Skykomish to Stehekin

Skykomish to Stehekin

August 17, 2014

Start: Halfmile 2476.0
End: Halfmile 2504.5
Distance: 28.5 Mi
Cumulative: 2,536.0 Mi

Hitched out at 8a this morning. Had thought about leaving with Happy Pants, Mountain Goat, and Goat last night but figured it’d be nice to spend another night inside in case the weather turned. And they weren’t going far, so I knew I’d catch ’em before long. Thought it might be tomorrow, but they were all tucked in at SallyAnn Lake when I arrived. Mountain Goat was especially happy to see me: “Damn, Sochi!” I just smiled big and started setting up. It’s packed here; glad they saved me a spot.

Ran into Arizona a few miles south of SallyAnn. What a pleasant surprise, seeing him again. The last time was way back in Kennedy Meadows. He flipped up to Canada from Chester and is now completing his hike SOBO. I’m sure there’ll be lots of hikers doing the same. California and Oregon have been ravaged by fires this summer; seems there have been quite a few PCT closures too. Plus it’s getting late in the season. For weather sake, it’s probably best to flip unless you’re getting close and making good time. Glad I didn’t need to do anything like that. I’ve been lucky to maintain a continuous, unbroken foot path so far, and I’m hoping to close out the trip that way. That’s one thing about the weather: it seems the moisture has helped get some of the WA wildfires under control. Nothing affecting the PCT right now, so far as I can tell.

Speaking of the weather, it was markedly better today. Still imperfect, but it seems to be trying to clear up. Lots of clouds in the sky, but nothing overhead. Grateful for the improvement, and hoping for more progress moving forward. Probably gonna keep moving fast the rest of the way, so I can see as much as possible while the weather is nicer. And because I’ve found that I have two speeds: zero, and fast. When I’m moving, I’m moving. And when I’m not, I’m not. Not much in-between. I like sleeping in, taking long lunches, making camp early, and zeros. But I also like cruising. Had planned to slow down for WA, but this works for me too. I’m not killing myself; I feel fantastic. And I’m still getting great photos!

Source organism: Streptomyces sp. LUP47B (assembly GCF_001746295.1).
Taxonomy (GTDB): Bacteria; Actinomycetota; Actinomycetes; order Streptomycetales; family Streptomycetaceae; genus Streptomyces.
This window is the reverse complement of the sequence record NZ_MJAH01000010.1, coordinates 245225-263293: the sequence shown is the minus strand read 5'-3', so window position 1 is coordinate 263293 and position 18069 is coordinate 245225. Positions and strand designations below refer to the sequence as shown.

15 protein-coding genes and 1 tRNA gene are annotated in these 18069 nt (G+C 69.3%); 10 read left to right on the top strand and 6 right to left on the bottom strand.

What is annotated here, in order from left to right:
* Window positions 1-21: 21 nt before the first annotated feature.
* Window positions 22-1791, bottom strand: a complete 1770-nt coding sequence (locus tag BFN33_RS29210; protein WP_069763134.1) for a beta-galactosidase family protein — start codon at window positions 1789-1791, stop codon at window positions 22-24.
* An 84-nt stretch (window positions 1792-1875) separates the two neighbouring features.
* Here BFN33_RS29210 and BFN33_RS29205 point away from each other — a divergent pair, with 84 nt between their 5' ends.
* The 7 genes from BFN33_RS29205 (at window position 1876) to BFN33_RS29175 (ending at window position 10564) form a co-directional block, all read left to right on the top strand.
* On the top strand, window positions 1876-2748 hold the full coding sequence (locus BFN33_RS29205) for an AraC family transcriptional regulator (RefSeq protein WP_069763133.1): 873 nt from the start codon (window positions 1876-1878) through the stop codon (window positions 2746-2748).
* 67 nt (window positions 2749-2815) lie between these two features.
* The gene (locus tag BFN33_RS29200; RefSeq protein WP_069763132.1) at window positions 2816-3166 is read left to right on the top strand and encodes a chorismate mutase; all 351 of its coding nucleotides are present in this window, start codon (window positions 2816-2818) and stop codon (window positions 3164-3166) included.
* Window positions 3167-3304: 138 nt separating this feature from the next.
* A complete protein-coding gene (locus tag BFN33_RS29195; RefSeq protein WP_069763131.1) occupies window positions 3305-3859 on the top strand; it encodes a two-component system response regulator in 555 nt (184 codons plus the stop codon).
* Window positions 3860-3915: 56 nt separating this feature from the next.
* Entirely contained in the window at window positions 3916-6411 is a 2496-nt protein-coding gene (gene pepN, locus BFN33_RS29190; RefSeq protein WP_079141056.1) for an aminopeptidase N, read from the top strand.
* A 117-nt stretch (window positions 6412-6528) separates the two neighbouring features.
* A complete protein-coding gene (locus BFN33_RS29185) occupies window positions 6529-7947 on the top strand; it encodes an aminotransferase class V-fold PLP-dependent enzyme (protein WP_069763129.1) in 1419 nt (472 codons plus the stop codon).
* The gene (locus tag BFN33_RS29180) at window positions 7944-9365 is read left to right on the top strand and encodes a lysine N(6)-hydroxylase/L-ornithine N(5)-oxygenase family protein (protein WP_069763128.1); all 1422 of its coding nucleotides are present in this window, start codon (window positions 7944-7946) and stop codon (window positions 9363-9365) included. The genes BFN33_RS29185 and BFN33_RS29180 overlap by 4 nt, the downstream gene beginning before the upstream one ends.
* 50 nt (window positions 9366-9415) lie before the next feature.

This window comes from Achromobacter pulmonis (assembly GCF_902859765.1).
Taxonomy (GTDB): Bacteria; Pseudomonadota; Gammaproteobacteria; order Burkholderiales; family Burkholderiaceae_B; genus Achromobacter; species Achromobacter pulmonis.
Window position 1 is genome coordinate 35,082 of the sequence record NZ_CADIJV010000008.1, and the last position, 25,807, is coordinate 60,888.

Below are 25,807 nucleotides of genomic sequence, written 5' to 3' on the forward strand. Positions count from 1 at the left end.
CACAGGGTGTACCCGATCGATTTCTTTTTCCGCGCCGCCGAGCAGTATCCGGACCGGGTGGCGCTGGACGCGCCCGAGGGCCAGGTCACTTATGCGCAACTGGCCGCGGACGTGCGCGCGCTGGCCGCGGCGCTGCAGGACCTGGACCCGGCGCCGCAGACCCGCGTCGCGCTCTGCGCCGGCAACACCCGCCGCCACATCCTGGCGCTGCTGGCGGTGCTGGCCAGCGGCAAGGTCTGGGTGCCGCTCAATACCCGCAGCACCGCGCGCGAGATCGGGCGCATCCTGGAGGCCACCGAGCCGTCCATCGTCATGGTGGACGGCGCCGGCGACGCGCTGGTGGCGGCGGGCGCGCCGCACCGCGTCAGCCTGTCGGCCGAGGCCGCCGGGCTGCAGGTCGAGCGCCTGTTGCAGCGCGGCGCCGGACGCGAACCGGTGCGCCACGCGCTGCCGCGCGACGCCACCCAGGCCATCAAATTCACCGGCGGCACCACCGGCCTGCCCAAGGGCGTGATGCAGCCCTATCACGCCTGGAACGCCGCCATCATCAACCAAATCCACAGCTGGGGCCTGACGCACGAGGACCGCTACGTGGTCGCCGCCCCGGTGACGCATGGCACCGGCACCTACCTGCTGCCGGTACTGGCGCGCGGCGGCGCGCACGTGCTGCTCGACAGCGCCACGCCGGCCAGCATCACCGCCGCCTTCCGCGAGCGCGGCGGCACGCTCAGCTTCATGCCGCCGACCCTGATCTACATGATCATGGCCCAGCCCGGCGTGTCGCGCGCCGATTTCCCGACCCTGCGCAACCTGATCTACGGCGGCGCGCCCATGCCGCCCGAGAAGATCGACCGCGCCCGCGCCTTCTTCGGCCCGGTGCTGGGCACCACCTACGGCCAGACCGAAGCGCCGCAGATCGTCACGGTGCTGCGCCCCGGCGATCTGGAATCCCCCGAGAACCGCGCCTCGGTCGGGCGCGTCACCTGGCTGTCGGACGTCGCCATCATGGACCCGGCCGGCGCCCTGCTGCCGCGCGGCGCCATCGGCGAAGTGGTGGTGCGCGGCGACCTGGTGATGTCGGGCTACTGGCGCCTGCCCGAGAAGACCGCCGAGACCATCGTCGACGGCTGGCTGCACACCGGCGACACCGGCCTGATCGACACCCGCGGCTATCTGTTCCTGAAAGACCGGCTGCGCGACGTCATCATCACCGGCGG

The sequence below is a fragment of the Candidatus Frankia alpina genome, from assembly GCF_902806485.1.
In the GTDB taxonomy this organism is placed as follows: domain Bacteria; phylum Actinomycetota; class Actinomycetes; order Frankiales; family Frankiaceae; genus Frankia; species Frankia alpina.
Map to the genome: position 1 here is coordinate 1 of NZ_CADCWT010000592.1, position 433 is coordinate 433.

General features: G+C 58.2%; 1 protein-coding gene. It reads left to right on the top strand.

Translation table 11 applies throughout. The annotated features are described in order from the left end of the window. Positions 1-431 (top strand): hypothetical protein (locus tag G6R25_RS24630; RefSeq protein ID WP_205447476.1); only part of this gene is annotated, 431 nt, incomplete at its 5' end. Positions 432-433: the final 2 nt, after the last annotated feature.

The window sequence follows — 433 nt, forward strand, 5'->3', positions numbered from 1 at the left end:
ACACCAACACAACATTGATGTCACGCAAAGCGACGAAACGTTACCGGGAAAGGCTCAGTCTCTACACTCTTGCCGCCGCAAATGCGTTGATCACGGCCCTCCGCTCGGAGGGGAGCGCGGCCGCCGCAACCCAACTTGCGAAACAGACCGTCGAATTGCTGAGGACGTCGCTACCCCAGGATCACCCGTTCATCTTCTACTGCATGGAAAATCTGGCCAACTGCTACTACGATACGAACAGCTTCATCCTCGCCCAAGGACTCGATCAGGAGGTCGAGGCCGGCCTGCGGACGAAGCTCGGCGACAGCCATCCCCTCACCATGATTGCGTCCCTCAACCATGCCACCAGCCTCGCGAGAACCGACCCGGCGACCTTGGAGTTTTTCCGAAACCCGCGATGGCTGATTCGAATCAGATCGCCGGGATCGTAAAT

The photo above is of a pine marten – I believe. I saw four of the little guys in a scree field today and stopped for about 20 minutes to watch them. Cute little buggers. And quite curious.

August 18, 2014

Start: Halfmile 2504.5
End: Halfmile 2541.0
Distance: 36.5 Mi
Cumulative: 2,572.5 Mi

Emerged from my tent this morning and was greeted by a clear sky, which sent my spirits soaring for the first time since Goat Rocks. Gotta go, gotta go, gotta see it all! You’d probably expect me to savor these incredible views, but instead I was hiking as hard as I could. I’d made up my mind to see – and capture – as many vistas as possible. I kept thinking about how these might be the only clear skies between me and Canada. Of course clouds were building throughout the day, but nothing was socked in. The clouds today only augmented the natural beauty of this place. It was wonderful, a pleasant surprise. I’m starting to see some of the things I’ve missed here in Washington. Today whet my appetite. I want more; I want all the views.